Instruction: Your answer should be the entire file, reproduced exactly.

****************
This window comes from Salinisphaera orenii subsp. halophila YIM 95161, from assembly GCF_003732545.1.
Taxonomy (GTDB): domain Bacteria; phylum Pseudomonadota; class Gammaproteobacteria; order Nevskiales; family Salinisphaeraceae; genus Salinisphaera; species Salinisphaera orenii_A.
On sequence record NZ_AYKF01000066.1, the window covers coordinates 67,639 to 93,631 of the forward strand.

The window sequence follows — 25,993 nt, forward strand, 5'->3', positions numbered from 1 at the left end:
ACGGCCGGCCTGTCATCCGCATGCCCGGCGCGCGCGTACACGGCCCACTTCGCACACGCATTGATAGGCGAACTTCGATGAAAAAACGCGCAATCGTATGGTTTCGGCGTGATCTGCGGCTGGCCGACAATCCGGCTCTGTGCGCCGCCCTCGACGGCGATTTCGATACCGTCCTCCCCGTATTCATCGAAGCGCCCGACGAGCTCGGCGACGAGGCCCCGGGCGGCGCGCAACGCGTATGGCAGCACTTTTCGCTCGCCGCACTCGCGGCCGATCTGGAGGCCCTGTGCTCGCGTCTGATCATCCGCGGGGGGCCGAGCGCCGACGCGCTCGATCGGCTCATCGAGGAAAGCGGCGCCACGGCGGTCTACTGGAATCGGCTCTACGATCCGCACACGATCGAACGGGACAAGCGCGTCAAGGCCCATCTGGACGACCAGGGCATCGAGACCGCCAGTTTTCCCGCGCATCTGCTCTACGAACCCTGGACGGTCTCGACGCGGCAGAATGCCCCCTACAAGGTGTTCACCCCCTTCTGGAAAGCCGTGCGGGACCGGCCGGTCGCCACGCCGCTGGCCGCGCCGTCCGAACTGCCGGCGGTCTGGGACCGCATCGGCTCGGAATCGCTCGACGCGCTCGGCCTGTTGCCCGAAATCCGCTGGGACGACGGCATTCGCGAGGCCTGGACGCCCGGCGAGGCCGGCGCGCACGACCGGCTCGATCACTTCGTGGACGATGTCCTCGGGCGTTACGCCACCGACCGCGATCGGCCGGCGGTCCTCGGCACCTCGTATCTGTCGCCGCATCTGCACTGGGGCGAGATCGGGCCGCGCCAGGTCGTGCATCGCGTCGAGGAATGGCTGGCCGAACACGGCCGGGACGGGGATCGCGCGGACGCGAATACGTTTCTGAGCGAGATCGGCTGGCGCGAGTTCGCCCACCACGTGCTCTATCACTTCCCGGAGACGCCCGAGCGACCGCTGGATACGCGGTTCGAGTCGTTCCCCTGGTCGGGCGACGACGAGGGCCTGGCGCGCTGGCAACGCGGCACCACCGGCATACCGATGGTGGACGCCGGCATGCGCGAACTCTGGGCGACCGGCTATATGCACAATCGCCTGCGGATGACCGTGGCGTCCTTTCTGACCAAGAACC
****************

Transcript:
This window comes from Salinisphaera orenii subsp. halophila YIM 95161, from assembly GCF_003732545.1.
Taxonomy (GTDB): domain Bacteria; phylum Pseudomonadota; class Gammaproteobacteria; order Nevskiales; family Salinisphaeraceae; genus Salinisphaera; species Salinisphaera orenii_A.
On sequence record NZ_AYKF01000066.1, the window covers coordinates 67,639 to 93,631 of the forward strand.

The window sequence follows — 25,993 nt, forward strand, 5'->3', positions numbered from 1 at the left end:
ACGGCCGGCCTGTCATCCGCATGCCCGGCGCGCGCGTACACGGCCCACTTCGCACACGCATTGATAGGCGAACTTCGATGAAAAAACGCGCAATCGTATGGTTTCGGCGTGATCTGCGGCTGGCCGACAATCCGGCTCTGTGCGCCGCCCTCGACGGCGATTTCGATACCGTCCTCCCCGTATTCATCGAAGCGCCCGACGAGCTCGGCGACGAGGCCCCGGGCGGCGCGCAACGCGTATGGCAGCACTTTTCGCTCGCCGCACTCGCGGCCGATCTGGAGGCCCTGTGCTCGCGTCTGATCATCCGCGGGGGGCCGAGCGCCGACGCGCTCGATCGGCTCATCGAGGAAAGCGGCGCCACGGCGGTCTACTGGAATCGGCTCTACGATCCGCACACGATCGAACGGGACAAGCGCGTCAAGGCCCATCTGGACGACCAGGGCATCGAGACCGCCAGTTTTCCCGCGCATCTGCTCTACGAACCCTGGACGGTCTCGACGCGGCAGAATGCCCCCTACAAGGTGTTCACCCCCTTCTGGAAAGCCGTGCGGGACCGGCCGGTCGCCACGCCGCTGGCCGCGCCGTCCGAACTGCCGGCGGTCTGGGACCGCATCGGCTCGGAATCGCTCGACGCGCTCGGCCTGTTGCCCGAAATCCGCTGGGACGACGGCATTCGCGAGGCCTGGACGCCCGGCGAGGCCGGCGCGCACGACCGGCTCGATCACTTCGTGGACGATGTCCTCGGGCGTTACGCCACCGACCGCGATCGGCCGGCGGTCCTCGGCACCTCGTATCTGTCGCCGCATCTGCACTGGGGCGAGATCGGGCCGCGCCAGGTCGTGCATCGCGTCGAGGAATGGCTGGCCGAACACGGCCGGGACGGGGATCGCGCGGACGCGAATACGTTTCTGAGCGAGATCGGCTGGCGCGAGTTCGCCCACCACGTGCTCTATCACTTCCCGGAGACGCCCGAGCGACCGCTGGATACGCGGTTCGAGTCGTTCCCCTGGTCGGGCGACGACGAGGGCCTGGCGCGCTGGCAACGCGGCACCACCGGCATACCGATGGTGGACGCCGGCATGCGCGAACTCTGGGCGACCGGCTATATGCACAATCGCCTGCGGATGACCGTGGCGTCCTTTCTGACCAAGAACC